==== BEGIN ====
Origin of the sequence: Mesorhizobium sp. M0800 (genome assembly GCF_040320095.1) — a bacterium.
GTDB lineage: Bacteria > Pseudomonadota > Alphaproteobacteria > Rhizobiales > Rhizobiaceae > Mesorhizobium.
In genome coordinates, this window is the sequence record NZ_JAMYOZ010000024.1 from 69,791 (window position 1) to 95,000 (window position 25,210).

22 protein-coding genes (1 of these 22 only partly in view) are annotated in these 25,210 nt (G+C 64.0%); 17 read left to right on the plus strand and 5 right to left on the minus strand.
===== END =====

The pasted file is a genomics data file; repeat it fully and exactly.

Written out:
Origin of the sequence: Mesorhizobium sp. M0800 (genome assembly GCF_040320095.1) — a bacterium.
GTDB lineage: Bacteria > Pseudomonadota > Alphaproteobacteria > Rhizobiales > Rhizobiaceae > Mesorhizobium.
In genome coordinates, this window is the sequence record NZ_JAMYOZ010000024.1 from 69,791 (window position 1) to 95,000 (window position 25,210).

22 protein-coding genes (1 of these 22 only partly in view) are annotated in these 25,210 nt (G+C 64.0%); 17 read left to right on the plus strand and 5 right to left on the minus strand.